(WASHINGTON) – “There is zero demand or desire from the American people for gutting bird protections and putting nearly every bird in this country at greater risk,” said David O’Neill, National Audubon Society’s Chief Conservation Officer. “But the Administration is doubling down on its efforts to weaken a law that has motivated businesses to adopt simple practices that have saved billions of birds. The hundred year old law is part of Audubon’s legacy and it is our responsibility to mobilize our more than one million members to protect it.”
This week, the Office of Management and Budget (OMB) published a list of regulations targeted for revisions this year. It includes the Migratory Bird Treaty Act (MBTA), the nation’s oldest and most effective bird conservation law that protects nearly a thousand species of birds from poaching, hunting and from industrial activity.
The proposed rule will codify the Trump Interior Department’s legal opinion, issued last December (M-37050), which reversed decades of government policy and practice—by both Democratic and Republican administrations—on the implementation and enforcement of the MBTA regarding industrial and development activity. Audubon filed suit in May 2018 challenging that opinion.
The Act's prohibition on the killing or "taking" of migratory birds has long been understood to extend to “incidental” take from industrial activities—meaning unintentional but predictable and avoidable killing. Under the Trump administration's revised interpretation, the MBTA’s protections apply only to activities that purposefully kill birds. Any “incidental” take—no matter how inevitable or devastating the impact on birds—becomes immune from enforcement under the law.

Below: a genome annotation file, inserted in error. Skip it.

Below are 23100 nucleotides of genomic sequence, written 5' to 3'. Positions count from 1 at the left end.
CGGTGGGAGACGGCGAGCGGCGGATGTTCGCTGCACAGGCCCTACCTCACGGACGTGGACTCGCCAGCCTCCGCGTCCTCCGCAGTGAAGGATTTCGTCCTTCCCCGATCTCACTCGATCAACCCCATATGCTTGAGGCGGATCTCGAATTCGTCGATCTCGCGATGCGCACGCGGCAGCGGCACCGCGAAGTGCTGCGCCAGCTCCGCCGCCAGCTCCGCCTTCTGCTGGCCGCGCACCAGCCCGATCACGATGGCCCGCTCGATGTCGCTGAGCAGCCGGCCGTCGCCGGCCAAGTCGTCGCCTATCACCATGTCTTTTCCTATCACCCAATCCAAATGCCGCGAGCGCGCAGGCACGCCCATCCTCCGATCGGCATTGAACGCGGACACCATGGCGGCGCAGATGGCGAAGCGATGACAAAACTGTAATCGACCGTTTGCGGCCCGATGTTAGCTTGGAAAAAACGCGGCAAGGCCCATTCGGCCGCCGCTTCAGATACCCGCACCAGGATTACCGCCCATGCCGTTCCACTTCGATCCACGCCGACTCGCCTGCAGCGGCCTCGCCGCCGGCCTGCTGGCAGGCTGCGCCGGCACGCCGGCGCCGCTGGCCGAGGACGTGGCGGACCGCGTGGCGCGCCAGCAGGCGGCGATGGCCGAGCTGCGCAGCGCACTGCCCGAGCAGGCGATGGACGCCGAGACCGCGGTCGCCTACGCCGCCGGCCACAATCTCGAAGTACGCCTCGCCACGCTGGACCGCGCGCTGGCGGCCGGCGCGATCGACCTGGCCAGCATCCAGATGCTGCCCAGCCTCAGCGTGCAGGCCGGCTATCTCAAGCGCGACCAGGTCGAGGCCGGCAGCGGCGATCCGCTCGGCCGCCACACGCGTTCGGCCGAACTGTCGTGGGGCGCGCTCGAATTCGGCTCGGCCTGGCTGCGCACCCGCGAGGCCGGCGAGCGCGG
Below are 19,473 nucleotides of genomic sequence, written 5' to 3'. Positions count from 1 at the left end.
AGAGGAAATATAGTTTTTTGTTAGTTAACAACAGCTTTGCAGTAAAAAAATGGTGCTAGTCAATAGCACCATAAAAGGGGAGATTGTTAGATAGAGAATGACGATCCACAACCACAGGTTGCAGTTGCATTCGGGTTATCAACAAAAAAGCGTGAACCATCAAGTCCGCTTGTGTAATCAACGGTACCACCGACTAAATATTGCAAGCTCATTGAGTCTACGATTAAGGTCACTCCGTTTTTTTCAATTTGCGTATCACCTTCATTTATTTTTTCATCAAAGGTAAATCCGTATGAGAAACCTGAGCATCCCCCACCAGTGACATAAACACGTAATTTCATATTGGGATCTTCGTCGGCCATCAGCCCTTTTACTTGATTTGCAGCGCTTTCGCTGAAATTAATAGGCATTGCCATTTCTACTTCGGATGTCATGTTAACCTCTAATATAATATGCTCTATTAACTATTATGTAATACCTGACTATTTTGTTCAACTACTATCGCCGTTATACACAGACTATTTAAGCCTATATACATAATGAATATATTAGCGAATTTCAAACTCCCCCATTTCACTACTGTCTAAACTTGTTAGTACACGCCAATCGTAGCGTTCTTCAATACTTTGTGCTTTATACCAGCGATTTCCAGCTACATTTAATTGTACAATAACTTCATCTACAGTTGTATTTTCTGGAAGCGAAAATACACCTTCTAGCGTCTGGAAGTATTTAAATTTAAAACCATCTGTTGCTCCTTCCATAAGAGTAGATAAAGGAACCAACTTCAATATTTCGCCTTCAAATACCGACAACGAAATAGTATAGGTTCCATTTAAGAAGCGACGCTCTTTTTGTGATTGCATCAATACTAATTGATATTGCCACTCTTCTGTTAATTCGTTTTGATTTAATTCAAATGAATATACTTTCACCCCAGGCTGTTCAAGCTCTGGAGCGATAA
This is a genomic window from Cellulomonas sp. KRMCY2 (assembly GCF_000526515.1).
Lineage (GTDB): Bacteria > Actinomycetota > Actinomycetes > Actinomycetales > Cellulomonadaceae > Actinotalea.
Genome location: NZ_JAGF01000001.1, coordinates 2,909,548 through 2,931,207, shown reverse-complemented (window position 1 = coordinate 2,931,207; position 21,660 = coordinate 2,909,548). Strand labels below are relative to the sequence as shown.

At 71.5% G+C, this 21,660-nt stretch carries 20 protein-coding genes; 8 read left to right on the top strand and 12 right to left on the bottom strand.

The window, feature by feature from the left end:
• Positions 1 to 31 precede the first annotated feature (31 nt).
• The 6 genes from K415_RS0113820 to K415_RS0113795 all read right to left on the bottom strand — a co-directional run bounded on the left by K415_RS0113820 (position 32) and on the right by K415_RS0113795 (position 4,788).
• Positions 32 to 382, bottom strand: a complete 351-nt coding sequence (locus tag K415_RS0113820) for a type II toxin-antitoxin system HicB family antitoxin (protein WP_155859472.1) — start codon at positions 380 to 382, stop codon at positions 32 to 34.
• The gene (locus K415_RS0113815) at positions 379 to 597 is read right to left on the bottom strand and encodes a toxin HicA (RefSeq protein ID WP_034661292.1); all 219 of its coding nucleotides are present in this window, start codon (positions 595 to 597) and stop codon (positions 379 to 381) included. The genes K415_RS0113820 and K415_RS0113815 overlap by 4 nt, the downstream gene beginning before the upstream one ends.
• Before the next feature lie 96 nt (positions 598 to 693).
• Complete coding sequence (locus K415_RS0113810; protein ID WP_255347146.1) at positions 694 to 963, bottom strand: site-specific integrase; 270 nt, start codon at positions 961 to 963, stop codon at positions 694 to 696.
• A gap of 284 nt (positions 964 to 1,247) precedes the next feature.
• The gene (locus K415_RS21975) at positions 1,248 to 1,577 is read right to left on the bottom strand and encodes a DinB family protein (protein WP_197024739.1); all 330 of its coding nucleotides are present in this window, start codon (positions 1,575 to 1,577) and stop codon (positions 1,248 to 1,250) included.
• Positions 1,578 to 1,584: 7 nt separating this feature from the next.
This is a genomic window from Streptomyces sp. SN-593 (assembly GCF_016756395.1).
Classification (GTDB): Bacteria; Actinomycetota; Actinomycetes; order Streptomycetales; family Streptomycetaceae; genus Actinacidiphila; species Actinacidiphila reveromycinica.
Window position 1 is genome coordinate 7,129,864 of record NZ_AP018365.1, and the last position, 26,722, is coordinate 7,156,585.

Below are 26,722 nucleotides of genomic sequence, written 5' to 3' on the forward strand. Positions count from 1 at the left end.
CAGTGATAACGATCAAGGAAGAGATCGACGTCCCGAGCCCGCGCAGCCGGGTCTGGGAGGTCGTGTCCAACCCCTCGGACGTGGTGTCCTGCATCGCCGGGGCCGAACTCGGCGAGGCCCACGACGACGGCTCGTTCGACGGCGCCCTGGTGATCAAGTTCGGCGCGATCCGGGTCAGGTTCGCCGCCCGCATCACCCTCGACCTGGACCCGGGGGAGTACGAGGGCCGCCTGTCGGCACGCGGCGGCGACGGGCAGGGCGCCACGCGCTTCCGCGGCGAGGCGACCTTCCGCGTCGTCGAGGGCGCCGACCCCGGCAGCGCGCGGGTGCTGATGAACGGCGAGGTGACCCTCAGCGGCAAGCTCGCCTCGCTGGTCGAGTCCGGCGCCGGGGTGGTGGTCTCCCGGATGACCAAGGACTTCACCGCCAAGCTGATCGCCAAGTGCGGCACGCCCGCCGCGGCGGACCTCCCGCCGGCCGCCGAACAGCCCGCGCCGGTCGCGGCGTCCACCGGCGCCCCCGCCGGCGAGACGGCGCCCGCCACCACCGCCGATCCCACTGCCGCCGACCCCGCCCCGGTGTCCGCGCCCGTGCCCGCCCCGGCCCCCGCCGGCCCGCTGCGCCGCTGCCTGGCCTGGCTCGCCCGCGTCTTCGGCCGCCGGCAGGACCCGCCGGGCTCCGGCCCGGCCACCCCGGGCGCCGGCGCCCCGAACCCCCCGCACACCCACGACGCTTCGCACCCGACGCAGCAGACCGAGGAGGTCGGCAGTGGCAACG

“They claim this revision will reduce regulatory burdens and uncertainty for the public, but the exact opposite is true,” said O’Neill. “Eight states have already sued the federal government to reverse this opinion, and additional states may well step up and create their own regulations to backstop the federal law in order to maintain protections for birds. This would create regulatory uncertainty for business and industry,” he said.
The risk of liability under the MBTA has long provided the oil and gas industry, wind energy development companies, and power transmission line operators with an incentive to work with the U.S. Fish and Wildlife Service to minimize bird deaths.
Find a fact sheet on the MBTA, birds and energy industries here.
Contact: Anne Singer, firstname.lastname@example.org, 202-271-4679
The National Audubon Society protects birds and the places they need, today and tomorrow. Audubon works throughout the Americas using, science, advocacy, education and on-the-ground conservation. State programs, nature centers, chapters, and partners give Audubon an unparalleled wingspan that reaches millions of people each year to inform, inspire, and unite diverse communities in conservation action. A nonprofit conservation organization since 1905, Audubon believes in a world in which people and wildlife thrive. Learn more how to help at www.audubon.org and follow us on Twitter and Instagram at @audubonsociety.